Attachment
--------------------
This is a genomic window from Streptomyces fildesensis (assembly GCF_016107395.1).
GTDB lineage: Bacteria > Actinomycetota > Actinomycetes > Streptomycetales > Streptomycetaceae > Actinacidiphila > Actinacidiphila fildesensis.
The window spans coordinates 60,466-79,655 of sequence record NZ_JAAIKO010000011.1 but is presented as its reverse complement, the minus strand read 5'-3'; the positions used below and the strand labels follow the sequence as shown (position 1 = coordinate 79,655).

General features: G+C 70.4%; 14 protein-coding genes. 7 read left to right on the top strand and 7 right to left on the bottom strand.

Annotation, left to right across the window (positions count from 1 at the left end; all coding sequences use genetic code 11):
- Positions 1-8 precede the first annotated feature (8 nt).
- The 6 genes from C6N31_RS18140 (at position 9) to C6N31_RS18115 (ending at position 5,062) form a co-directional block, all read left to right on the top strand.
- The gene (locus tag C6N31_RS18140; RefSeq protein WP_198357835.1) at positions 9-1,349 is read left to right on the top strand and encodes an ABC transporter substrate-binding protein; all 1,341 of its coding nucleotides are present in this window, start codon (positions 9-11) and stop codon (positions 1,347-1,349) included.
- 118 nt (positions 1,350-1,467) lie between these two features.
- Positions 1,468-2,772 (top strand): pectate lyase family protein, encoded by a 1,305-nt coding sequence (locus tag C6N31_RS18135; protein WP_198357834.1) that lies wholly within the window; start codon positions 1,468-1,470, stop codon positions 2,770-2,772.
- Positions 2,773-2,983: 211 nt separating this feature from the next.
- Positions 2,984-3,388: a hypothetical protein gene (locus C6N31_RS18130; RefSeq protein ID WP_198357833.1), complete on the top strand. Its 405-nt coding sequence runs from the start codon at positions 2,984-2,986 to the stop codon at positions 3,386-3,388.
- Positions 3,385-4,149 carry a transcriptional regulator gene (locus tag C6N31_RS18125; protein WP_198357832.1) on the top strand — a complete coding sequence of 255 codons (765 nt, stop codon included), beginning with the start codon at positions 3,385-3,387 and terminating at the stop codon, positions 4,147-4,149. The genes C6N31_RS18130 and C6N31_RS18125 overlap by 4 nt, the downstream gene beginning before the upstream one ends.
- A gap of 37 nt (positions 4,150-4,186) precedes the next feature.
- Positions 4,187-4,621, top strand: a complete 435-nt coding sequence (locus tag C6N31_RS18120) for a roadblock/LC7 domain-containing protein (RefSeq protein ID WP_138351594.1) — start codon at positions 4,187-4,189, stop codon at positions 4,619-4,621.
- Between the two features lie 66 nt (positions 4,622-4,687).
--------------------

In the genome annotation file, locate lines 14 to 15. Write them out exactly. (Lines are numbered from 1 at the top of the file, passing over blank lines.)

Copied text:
- A gap of 37 nt (positions 4,150-4,186) precedes the next feature.
- Positions 4,187-4,621, top strand: a complete 435-nt coding sequence (locus tag C6N31_RS18120) for a roadblock/LC7 domain-containing protein (RefSeq protein ID WP_138351594.1) — start codon at positions 4,187-4,189, stop codon at positions 4,619-4,621.